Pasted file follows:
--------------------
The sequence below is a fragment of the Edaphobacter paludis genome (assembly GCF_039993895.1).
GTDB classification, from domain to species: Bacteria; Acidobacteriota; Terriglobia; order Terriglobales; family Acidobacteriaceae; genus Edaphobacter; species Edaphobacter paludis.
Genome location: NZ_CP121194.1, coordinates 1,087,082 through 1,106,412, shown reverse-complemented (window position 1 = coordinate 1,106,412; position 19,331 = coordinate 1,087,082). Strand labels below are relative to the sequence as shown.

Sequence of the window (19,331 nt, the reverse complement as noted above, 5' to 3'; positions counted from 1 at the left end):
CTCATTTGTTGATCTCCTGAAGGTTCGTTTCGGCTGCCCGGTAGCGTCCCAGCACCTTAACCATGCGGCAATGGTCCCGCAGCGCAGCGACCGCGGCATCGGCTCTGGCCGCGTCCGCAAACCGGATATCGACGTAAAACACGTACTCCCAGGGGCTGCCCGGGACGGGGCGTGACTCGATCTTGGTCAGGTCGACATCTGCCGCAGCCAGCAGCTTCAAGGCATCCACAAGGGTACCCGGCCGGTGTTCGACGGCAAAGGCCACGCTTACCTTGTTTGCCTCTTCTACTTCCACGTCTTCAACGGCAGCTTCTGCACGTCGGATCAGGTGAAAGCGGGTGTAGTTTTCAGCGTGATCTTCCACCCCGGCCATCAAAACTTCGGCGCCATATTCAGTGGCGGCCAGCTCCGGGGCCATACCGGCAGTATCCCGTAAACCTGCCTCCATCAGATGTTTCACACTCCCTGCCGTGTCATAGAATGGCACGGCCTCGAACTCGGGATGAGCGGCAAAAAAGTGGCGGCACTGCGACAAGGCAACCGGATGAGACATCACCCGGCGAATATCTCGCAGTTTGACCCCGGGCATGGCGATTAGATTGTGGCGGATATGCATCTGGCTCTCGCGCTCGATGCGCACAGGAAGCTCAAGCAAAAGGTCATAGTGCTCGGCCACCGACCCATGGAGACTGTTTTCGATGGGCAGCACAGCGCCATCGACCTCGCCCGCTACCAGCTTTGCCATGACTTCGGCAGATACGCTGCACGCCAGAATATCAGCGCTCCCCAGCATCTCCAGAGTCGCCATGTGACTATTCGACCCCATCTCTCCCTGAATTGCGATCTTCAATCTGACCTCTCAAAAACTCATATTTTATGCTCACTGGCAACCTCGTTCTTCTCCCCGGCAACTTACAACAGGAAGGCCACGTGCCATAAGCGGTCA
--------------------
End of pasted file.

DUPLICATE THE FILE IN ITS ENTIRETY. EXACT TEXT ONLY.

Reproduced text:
The sequence below is a fragment of the Edaphobacter paludis genome (assembly GCF_039993895.1).
GTDB classification, from domain to species: Bacteria; Acidobacteriota; Terriglobia; order Terriglobales; family Acidobacteriaceae; genus Edaphobacter; species Edaphobacter paludis.
Genome location: NZ_CP121194.1, coordinates 1,087,082 through 1,106,412, shown reverse-complemented (window position 1 = coordinate 1,106,412; position 19,331 = coordinate 1,087,082). Strand labels below are relative to the sequence as shown.

Sequence of the window (19,331 nt, the reverse complement as noted above, 5' to 3'; positions counted from 1 at the left end):
CTCATTTGTTGATCTCCTGAAGGTTCGTTTCGGCTGCCCGGTAGCGTCCCAGCACCTTAACCATGCGGCAATGGTCCCGCAGCGCAGCGACCGCGGCATCGGCTCTGGCCGCGTCCGCAAACCGGATATCGACGTAAAACACGTACTCCCAGGGGCTGCCCGGGACGGGGCGTGACTCGATCTTGGTCAGGTCGACATCTGCCGCAGCCAGCAGCTTCAAGGCATCCACAAGGGTACCCGGCCGGTGTTCGACGGCAAAGGCCACGCTTACCTTGTTTGCCTCTTCTACTTCCACGTCTTCAACGGCAGCTTCTGCACGTCGGATCAGGTGAAAGCGGGTGTAGTTTTCAGCGTGATCTTCCACCCCGGCCATCAAAACTTCGGCGCCATATTCAGTGGCGGCCAGCTCCGGGGCCATACCGGCAGTATCCCGTAAACCTGCCTCCATCAGATGTTTCACACTCCCTGCCGTGTCATAGAATGGCACGGCCTCGAACTCGGGATGAGCGGCAAAAAAGTGGCGGCACTGCGACAAGGCAACCGGATGAGACATCACCCGGCGAATATCTCGCAGTTTGACCCCGGGCATGGCGATTAGATTGTGGCGGATATGCATCTGGCTCTCGCGCTCGATGCGCACAGGAAGCTCAAGCAAAAGGTCATAGTGCTCGGCCACCGACCCATGGAGACTGTTTTCGATGGGCAGCACAGCGCCATCGACCTCGCCCGCTACCAGCTTTGCCATGACTTCGGCAGATACGCTGCACGCCAGAATATCAGCGCTCCCCAGCATCTCCAGAGTCGCCATGTGACTATTCGACCCCATCTCTCCCTGAATTGCGATCTTCAATCTGACCTCTCAAAAACTCATATTTTATGCTCACTGGCAACCTCGTTCTTCTCCCCGGCAACTTACAACAGGAAGGCCACGTGCCATAAGCGGTCA